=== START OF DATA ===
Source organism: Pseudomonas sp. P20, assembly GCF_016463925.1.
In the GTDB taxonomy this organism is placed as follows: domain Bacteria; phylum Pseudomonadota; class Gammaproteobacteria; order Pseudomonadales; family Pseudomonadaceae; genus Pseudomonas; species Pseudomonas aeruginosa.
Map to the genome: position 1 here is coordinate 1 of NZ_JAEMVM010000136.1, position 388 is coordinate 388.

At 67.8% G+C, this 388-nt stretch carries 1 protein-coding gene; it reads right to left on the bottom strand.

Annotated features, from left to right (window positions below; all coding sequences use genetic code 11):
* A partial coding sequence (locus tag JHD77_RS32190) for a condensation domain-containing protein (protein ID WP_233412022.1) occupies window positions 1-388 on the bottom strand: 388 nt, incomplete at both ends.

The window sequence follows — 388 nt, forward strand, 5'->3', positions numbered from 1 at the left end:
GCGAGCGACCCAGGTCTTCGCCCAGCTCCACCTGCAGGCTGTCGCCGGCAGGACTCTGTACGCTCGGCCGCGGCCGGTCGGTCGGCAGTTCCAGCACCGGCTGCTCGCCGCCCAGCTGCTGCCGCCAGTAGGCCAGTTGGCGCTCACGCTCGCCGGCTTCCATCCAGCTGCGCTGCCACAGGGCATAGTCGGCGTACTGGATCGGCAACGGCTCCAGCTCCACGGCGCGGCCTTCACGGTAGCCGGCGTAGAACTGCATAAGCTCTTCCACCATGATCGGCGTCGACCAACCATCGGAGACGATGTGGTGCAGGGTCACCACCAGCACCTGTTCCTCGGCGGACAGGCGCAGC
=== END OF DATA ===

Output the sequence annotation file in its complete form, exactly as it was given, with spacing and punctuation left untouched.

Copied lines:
Source organism: Pseudomonas sp. P20, assembly GCF_016463925.1.
In the GTDB taxonomy this organism is placed as follows: domain Bacteria; phylum Pseudomonadota; class Gammaproteobacteria; order Pseudomonadales; family Pseudomonadaceae; genus Pseudomonas; species Pseudomonas aeruginosa.
Map to the genome: position 1 here is coordinate 1 of NZ_JAEMVM010000136.1, position 388 is coordinate 388.

At 67.8% G+C, this 388-nt stretch carries 1 protein-coding gene; it reads right to left on the bottom strand.

Annotated features, from left to right (window positions below; all coding sequences use genetic code 11):
* A partial coding sequence (locus tag JHD77_RS32190) for a condensation domain-containing protein (protein ID WP_233412022.1) occupies window positions 1-388 on the bottom strand: 388 nt, incomplete at both ends.

The window sequence follows — 388 nt, forward strand, 5'->3', positions numbered from 1 at the left end:
GCGAGCGACCCAGGTCTTCGCCCAGCTCCACCTGCAGGCTGTCGCCGGCAGGACTCTGTACGCTCGGCCGCGGCCGGTCGGTCGGCAGTTCCAGCACCGGCTGCTCGCCGCCCAGCTGCTGCCGCCAGTAGGCCAGTTGGCGCTCACGCTCGCCGGCTTCCATCCAGCTGCGCTGCCACAGGGCATAGTCGGCGTACTGGATCGGCAACGGCTCCAGCTCCACGGCGCGGCCTTCACGGTAGCCGGCGTAGAACTGCATAAGCTCTTCCACCATGATCGGCGTCGACCAACCATCGGAGACGATGTGGTGCAGGGTCACCACCAGCACCTGTTCCTCGGCGGACAGGCGCAGC